Last month, Australia and Indonesia signed the Indonesia-Australia Comprehensive Economic Partnership Agreement (‘IA-CEPA’), containing in Chapter 14 provisions related to the protection of foreign investments. Negotiations of an IA-CEPA were initially announced in 2010, and formally began in September 2012. The negotiations were thereafter suspended, but relaunched in March 2016. Signature and ratification of the treaty have subsequently been waylaid on a number of occasions due to domestic political developments and bilateral tensions, including those stemming from Australia’s announcement in 2018 that it would consider relocating its embassy in Israel to Jerusalem. Despite these delays, the treaty was finally concluded on 31 August 2018, and was then signed on 4 March 2019. This post examines some outstanding questions related to the treaty, which indicate that the IA-CEPA may still have some hurdles to conquer before its ratification.
The Inclusion of ISDS: A Settled Debate, or a Rocky Road to Ratification Ahead?
Both Indonesia and Australia have equivocated on including investor-State dispute settlement (‘ISDS’) provisions in their investment treaties. Some years ago, Indonesia announced its intention to review, revise and/or terminate its investment treaties. This new policy was reportedly a reaction to claims filed against Indonesia under its bilateral investment treaties with Australia and the United Kingdom. In 2011, Australia’s Labor Government similarly announced that it would no longer conclude treaties with ISDS clauses. This policy was later changed by Australia’s Liberal Government, which instead negotiates ISDS clauses on a case-by-case basis.
This debate about the desirability of ISDS also played out during the IA-CEPA negotiations. In June 2017 the Australian Joint Standing Committee on Trade and Investment Growth produced a report considering Australia’s trade and investment relationship with Indonesia. It noted with concern the possible inclusion of ISDS provisions in a future treaty between the two States, and recommended that ‘the IA-CEPA should not include…ISDS provisions’ (Recommendation 4). In March 2018, the Australian Government responded to the Committee’s report. While accepting some of the Committee’s recommendations, it declined to exclude ISDS from the treaty. It noted its policy of taking ‘a case-by-case approach to the inclusion of ISDS commitments in international trade agreements’, and undertook to ensure that any ISDS provisions in the IA-CEPA would contain ‘robust safeguards to preserve the Government’s right to regulate in the public interest’. Ultimately, this view of the desirability of including ISDS won the day, with the IA-CEPA containing numerous provisions concerning the procedures that will apply in future ISDS proceedings under that treaty.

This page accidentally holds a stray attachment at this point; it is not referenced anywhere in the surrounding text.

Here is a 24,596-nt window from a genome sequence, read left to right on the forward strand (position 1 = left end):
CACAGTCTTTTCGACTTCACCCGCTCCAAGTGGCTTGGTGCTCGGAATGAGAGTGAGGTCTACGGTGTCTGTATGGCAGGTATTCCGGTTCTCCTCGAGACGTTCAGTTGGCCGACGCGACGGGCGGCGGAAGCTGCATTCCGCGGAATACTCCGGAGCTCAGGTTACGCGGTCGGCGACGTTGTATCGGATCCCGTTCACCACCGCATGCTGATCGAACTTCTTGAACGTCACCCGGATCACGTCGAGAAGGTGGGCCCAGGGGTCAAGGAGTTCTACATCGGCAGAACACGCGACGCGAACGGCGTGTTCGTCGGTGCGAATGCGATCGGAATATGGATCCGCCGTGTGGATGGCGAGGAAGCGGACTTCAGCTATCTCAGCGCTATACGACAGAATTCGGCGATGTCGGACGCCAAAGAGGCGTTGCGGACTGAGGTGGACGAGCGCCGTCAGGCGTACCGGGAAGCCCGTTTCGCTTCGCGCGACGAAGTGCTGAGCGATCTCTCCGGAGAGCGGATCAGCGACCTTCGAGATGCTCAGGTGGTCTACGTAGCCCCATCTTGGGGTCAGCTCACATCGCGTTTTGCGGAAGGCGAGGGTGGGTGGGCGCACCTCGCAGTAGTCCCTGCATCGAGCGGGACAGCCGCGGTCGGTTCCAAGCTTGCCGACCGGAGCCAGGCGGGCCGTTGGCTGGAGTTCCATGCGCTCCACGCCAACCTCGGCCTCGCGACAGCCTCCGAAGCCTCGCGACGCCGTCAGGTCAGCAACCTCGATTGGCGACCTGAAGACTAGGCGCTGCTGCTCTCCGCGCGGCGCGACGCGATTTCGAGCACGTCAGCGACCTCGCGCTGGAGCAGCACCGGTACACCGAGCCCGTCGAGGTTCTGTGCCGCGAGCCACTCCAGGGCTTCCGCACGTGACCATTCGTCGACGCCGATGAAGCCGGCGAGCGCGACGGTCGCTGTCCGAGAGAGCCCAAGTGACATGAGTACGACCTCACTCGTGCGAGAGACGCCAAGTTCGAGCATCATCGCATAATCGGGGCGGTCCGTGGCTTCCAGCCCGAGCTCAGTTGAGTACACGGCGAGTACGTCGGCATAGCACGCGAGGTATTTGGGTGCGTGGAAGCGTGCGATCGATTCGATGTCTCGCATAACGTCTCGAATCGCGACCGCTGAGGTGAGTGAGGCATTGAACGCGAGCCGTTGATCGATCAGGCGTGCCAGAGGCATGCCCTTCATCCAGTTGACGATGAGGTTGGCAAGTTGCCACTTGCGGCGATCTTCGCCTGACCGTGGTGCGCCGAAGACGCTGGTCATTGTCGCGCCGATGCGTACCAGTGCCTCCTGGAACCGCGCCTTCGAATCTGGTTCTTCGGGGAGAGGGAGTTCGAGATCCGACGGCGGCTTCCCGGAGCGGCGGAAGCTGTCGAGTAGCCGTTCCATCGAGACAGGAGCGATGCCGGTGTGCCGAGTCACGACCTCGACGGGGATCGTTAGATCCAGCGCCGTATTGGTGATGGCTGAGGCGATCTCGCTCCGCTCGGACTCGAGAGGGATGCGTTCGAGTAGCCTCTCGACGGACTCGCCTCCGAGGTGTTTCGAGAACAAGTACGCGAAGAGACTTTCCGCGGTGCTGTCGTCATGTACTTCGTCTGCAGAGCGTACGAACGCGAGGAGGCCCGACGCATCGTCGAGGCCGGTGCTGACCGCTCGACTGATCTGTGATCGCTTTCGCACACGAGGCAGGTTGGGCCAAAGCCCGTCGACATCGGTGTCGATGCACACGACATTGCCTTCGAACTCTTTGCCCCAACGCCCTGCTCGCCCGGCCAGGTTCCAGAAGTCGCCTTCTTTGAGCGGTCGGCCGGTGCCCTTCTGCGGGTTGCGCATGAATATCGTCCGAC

Following the conclusion of IA-CEPA negotiations in 2018, Australia’s Labor Opposition indicated that ‘it would not ratify the deal, or any other FTA in the pipeline’ unless ISDS provisions were removed. In the same month, however, Labor supported the passage of legislation necessary for the ratification of the TPP-11, despite the inclusion of ISDS provisions in that agreement. Labor has since re-iterated that it will – if elected following the May 2019 federal election – ‘seek to remove ISDS provisions from existing free trade agreements’. There are already indications that this policy may be applied to the newly signed IA‑CEPA. Indonesia, too, held a general election in mid-April, the results of which will not be officially announced until May. Both the IA-CEPA and ISDS have both featured in political debates in that electoral campaign. Ratification of the IA-CEPA is therefore likely to be subject to future roadblocks, and will depend upon the outcomes of these elections in both States.
Towards a Treaty Spaghetti Bowl?
In its June 2017 report, the Australian Joint Standing Committee on Trade and Investment Growth noted that the Indonesia-Australia investment treaty and the ASEAN-Australia-New Zealand free trade agreement (‘AANZFTA’), meant ‘there are some questions about coherence and so on’ between the new IA-CEPA and the States’ existing treaties (para. 3.61). Reacting to these comments, an Australian Labor MP noted that the negotiation of the IA-CEPA alongside other ‘better’ multilateral agreements, risked a ‘spaghetti bowl effect’ of trade and investment agreements. He cautioned of the need ‘to tread carefully’, given that ‘the more trade agreements you have with the same country the more confusing it can be for business to figure out’. Unphased by such concerns, the Australian Government instead responded to calls to exclude ISDS from the IA-CEPA by noting that these existing ISDS provisions meant in any case that ‘[b]ilateral investment with Indonesia is already subject to ISDS’.
Prior to the Australian election being called on 11 April, the IA-CEPA was referred to Australia’s Joint Standing Committee on Treaties for review. That Committee has previously raised concerns about the increasingly dense web of Australian treaties with overlapping ISDS provisions. Those concerns have, however, so far been dismissed by the Government. The Government’s current policy indicates that reducing such overlaps is not a particularly pressing objective. Issues of overlap arise in part because of Australia’s relatively ad hoc approach to the negotiation of investment agreements, including parallel negotiations of bi- and multi-lateral agreements with the same treaty partners. In fact, the Government is currently negotiating a Regional Comprehensive Economic Partnership (‘RCEP’) which encompasses the same States that are party to the AANZFTA, and Indonesia is slated as a possible future party of the above-mentioned TPP-11.